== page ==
Following Klondyke is Dell, the par 3 - fifth. Dell is Klondyke's little brother. Obscuring the majority of the green, you must carry the dune. In both instances, the build-up to the shot and the expectation following add an exhilarated rush that climaxes with jubilation or misery.

The sixth begins with another blind tee shot. After reaching the top of the ridge, you must carry one of the most substantial natural depressions on a golf course to reach the green. The hole, called Paradise, quickly becomes hell if you find it.

In all three instances, the brilliance of not only using but directly involving these features in play is a stroke of genius. The other interesting feature is the routing of these holes. Running perpendicular to the first three, the next three bisect the entire property. A par five is laid out from seaside to the roadside. Then, from the road back to the sea employing, a par three and later a par four.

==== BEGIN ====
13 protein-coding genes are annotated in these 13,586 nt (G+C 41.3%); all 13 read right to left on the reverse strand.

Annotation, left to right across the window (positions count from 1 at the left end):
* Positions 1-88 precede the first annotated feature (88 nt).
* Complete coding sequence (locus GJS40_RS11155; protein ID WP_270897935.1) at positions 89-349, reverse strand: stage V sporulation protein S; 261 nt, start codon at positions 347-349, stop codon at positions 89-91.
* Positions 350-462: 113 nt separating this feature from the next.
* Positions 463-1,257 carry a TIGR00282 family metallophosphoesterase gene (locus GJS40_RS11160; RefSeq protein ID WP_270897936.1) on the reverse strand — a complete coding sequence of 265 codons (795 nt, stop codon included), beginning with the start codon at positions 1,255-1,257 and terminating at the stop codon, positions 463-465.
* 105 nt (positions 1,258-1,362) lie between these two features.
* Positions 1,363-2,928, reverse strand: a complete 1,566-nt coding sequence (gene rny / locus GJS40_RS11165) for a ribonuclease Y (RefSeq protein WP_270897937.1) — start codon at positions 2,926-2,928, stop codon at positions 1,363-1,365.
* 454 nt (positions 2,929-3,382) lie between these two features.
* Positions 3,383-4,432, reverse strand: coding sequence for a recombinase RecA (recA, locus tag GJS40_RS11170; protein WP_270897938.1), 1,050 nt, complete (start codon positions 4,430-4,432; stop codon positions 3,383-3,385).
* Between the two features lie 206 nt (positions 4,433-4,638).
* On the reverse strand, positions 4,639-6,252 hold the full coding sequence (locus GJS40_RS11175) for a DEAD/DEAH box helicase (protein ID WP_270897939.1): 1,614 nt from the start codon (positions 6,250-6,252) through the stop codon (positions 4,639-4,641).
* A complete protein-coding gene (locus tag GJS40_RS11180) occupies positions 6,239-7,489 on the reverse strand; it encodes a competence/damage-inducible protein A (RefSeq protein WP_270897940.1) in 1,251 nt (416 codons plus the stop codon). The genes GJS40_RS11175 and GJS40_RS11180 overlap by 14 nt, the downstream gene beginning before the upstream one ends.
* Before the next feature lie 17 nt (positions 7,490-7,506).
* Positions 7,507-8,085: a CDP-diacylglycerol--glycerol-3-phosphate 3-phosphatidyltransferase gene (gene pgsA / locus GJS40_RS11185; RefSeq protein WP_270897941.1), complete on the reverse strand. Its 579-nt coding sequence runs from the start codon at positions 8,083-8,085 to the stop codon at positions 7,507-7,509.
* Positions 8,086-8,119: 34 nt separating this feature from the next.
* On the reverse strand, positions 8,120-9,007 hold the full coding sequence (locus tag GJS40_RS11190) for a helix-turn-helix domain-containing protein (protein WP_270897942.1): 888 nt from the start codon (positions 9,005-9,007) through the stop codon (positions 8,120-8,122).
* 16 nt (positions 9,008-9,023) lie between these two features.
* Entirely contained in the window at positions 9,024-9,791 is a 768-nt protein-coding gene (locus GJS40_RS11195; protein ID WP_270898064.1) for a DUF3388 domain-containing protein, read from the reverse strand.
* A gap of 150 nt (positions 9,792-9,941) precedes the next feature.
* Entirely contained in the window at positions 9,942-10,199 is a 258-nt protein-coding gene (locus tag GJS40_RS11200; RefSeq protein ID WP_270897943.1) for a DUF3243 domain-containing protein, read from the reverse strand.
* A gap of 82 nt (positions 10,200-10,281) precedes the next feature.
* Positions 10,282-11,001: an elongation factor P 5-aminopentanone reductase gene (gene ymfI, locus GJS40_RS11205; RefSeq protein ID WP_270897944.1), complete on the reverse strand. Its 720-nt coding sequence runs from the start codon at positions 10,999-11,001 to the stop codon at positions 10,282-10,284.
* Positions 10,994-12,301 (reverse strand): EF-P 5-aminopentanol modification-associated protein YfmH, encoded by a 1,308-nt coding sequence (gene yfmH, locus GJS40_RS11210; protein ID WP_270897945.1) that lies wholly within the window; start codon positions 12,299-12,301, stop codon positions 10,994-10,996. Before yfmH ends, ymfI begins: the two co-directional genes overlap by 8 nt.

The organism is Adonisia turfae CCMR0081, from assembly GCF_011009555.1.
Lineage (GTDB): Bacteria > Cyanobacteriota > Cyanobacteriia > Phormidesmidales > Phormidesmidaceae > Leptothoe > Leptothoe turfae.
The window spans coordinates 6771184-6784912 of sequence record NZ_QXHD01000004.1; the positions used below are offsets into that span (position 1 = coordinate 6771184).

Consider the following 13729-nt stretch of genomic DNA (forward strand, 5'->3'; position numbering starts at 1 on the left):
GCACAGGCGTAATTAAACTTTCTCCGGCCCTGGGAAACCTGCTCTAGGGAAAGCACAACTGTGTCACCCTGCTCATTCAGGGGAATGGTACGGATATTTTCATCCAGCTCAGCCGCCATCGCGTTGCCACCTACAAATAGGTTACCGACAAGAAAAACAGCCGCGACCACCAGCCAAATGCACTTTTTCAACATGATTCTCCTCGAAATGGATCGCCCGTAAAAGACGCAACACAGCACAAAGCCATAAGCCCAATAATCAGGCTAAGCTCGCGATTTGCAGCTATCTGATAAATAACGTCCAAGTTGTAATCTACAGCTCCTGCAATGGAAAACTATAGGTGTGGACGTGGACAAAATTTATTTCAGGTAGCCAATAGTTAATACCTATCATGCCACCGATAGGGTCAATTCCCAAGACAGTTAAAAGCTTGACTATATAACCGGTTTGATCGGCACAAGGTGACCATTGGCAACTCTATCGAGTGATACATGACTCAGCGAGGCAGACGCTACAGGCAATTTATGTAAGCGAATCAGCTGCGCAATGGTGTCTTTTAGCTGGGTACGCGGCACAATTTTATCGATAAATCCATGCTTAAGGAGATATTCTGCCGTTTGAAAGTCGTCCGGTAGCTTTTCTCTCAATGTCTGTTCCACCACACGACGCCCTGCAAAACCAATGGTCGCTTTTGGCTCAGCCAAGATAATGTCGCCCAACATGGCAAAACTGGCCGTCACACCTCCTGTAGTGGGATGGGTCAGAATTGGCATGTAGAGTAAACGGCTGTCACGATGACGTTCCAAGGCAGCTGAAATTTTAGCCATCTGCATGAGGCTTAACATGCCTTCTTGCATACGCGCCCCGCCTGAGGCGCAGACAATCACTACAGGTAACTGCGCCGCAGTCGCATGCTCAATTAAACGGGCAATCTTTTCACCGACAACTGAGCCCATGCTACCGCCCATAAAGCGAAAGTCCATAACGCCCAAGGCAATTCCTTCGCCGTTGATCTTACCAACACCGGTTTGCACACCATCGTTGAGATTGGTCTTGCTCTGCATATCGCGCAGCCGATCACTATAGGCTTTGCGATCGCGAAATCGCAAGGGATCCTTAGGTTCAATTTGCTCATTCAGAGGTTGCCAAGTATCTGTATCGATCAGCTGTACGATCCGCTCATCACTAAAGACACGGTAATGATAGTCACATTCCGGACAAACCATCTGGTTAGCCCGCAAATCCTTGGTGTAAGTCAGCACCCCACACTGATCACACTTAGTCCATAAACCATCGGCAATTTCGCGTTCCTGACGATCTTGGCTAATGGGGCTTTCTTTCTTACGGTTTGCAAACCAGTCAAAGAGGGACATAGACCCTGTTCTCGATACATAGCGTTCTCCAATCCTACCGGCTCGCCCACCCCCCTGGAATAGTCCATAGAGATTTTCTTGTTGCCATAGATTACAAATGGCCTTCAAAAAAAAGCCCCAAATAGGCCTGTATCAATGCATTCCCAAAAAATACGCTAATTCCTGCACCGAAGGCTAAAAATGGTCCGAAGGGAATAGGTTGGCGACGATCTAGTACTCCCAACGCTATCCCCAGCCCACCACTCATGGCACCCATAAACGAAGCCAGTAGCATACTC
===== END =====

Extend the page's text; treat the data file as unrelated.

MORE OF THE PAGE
After playing back to the sea, you play alongside it, the seventh being reminiscent of the third. The eighth is a visually stunning one-shotter whose infinity green is deceptively long and has hidden bunkers left and right. This beauty of this hole will steal not only your breath but your heart as well.

Nine plays back inland and is a superb example of strategic golf using natural topography. A ridge runs diagonally across the hole, creating a shelf which affords a plethora of options. The ideal line is left but requires the longest carry. Fail to reach the shelf, and you're left a blind second into a long, narrow green with a massive drop on the left and bunker front right. Play it safe, and you've left yourself no option but to lay up and try to save par with two solid attempts at a pitch and putt due to the orientation of the green.